Whakatane and Mahia vie for Moko

Pam Hanretty swims with Moko the dolphin in the Tauranga harbour last month. Photo / Bay of Plenty Times
Pam Hanretty swims with Moko the dolphin in the Tauranga harbour last month. Photo / Bay of Plenty Times

Both Bay of Plenty and the northern Hawke's Bay are vying to be the final resting place of Moko the dolphin.

The Department of Conservation (DOC) yesterday said a decomposing carcass washed up on Matakana Island, north of Mount Maunganui, was "probably" Moko.

Whakatane Harbour superintendent and former Moko minder Peter Cavanagh has asked DOC to return the dolphin's body to Whakatane for burial, the Whakatane Beacon reported today.

"We already have the headstone," he said, referring to a stone carving of the bottlenose dolphin purchased by the Whakatane Community Board.

But Mahia Maori, from the northern Hawke's Bay, are also pleading to have the body of Moko returned to Mokotahi headland, to be buried near the place after which he was named and where he grew up, the Gisborne Herald reported.

Wiremu Blake, the member of the Mahia Maori committee responsible for dolphins and whales, said Mahia was where Moko was first seen and where he first played with the children.

The community had a special connection with marine mammals through their ancestor Ruawharo, the tohunga (high priest) on Takitimu, who was guided to Mahia by dolphins and whales when they first came to Aotearoa.

After landing at the peninsula Ruawharo was able to call dolphins and communicate with them, Mr Blake said.

The arrival of Moko as a juvenile in 2007 was therefore of special significance to tangata whenua, he said.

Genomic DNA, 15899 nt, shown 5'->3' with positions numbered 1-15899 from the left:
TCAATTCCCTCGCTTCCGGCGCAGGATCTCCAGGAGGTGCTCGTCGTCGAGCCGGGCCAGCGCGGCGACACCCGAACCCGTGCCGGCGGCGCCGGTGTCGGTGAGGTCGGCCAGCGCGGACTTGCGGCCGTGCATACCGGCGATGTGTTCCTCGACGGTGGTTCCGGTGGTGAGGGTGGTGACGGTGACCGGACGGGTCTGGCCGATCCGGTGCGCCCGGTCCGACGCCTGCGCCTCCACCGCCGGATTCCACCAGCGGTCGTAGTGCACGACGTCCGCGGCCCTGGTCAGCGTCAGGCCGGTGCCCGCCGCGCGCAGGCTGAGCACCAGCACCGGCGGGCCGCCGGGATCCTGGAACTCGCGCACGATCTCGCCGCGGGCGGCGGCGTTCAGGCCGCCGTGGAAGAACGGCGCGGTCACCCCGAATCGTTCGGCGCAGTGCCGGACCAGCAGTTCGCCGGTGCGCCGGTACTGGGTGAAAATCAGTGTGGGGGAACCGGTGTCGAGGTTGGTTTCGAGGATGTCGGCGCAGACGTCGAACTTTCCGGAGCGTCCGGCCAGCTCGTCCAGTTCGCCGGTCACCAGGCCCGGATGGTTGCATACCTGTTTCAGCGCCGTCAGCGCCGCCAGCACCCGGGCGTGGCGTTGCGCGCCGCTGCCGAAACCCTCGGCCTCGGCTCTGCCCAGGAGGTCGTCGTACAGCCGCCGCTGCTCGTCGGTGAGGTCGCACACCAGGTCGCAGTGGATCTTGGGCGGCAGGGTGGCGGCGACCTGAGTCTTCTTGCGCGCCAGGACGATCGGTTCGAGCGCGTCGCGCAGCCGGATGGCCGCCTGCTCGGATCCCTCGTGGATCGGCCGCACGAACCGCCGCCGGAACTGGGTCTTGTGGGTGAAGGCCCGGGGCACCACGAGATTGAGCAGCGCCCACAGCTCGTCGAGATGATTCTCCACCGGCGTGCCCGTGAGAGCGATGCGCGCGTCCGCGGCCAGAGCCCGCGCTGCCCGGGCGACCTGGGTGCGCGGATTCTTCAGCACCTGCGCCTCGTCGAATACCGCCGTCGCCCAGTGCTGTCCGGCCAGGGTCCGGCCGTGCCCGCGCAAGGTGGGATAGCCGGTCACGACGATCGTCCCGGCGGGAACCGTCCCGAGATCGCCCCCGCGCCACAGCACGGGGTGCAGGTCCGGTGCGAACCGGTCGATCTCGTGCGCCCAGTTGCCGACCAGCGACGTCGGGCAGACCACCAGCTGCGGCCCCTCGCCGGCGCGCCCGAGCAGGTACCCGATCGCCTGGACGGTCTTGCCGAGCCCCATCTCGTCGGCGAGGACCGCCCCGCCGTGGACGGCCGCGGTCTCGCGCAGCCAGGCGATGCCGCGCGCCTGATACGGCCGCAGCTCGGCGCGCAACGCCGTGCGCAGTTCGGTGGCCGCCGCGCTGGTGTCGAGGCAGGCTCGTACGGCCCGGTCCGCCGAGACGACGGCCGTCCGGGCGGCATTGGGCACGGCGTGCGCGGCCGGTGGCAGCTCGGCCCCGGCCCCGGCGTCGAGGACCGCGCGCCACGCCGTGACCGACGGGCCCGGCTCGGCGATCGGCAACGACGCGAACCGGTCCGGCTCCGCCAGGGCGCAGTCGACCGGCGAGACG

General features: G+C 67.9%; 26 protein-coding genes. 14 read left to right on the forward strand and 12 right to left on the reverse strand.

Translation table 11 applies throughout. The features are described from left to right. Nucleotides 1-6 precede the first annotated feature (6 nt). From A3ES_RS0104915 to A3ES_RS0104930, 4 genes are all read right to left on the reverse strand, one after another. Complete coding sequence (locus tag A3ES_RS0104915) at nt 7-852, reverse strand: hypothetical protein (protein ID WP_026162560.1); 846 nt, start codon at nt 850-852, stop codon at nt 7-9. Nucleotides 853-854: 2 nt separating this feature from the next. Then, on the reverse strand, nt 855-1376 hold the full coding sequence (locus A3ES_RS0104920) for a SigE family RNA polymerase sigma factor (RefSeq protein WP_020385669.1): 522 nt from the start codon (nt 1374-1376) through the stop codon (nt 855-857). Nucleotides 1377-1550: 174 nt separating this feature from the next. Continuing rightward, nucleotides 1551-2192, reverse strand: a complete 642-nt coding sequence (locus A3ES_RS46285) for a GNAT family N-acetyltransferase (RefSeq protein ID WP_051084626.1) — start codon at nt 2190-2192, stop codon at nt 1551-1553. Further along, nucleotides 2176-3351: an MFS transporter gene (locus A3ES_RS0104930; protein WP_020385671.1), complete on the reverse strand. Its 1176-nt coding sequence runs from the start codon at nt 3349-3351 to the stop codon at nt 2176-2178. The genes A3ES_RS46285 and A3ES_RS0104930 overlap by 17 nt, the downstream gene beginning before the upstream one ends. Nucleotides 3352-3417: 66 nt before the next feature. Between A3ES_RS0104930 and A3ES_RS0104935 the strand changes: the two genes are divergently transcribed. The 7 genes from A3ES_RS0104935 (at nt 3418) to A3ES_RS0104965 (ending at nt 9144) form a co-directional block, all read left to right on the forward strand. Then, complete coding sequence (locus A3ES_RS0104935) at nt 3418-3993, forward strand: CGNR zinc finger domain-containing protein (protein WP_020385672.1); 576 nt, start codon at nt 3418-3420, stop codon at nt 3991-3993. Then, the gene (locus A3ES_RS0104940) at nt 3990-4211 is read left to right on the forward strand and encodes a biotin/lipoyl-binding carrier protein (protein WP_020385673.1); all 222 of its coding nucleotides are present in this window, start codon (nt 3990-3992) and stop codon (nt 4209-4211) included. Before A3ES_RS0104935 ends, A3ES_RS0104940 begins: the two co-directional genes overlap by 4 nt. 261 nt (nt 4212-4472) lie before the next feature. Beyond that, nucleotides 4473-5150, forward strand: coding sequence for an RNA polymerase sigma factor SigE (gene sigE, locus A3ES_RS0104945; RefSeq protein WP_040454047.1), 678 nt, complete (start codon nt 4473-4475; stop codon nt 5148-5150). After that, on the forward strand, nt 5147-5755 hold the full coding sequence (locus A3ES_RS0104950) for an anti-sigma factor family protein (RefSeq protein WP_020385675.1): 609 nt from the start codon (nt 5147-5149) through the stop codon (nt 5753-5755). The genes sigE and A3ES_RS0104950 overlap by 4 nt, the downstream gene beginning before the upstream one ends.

"We consider that we carry the mauri for dolphins and whales in Mahia."

He has already been in touch with department heads in Hawke's Bay and the Bay of Plenty over Moko's burial arrangements, and plans to appeal to Dr Pita Sharples and Te Puni Kokiri Tairawhiti chief executive Mere Pohatu for help in bringing Moko home.

They wanted Moko to buried there in front of the Mahia fishing clubhouse near the ramp where he spent most of his time playing with friends.

Since arriving in Mahia in 2007 Moko had delighted thousands of people - and ruffled a few feathers - with his love of human company and playful antics.

He spent an eventful summer entertaining in Whakatane and left last month, making a brief appearance at Mount Maunganui before disappearing.

DOC spokeswoman Katrina Knill said the carcass was removed from the beach yesterday and would be kept in cool storage overnight.

It was hoped to arrange an autopsy at Massey University today.

The department was aware a large number of people felt strongly connected with Moko and that interest was building about what would be done with the remains.

"We'll be looking into what's most practical and appropriate over the next few days," she said.

Ms Knill said she was not aware of Mr Cavanagh's request, but said DOC would consult a range of parties including iwi before deciding the fate of the remains.


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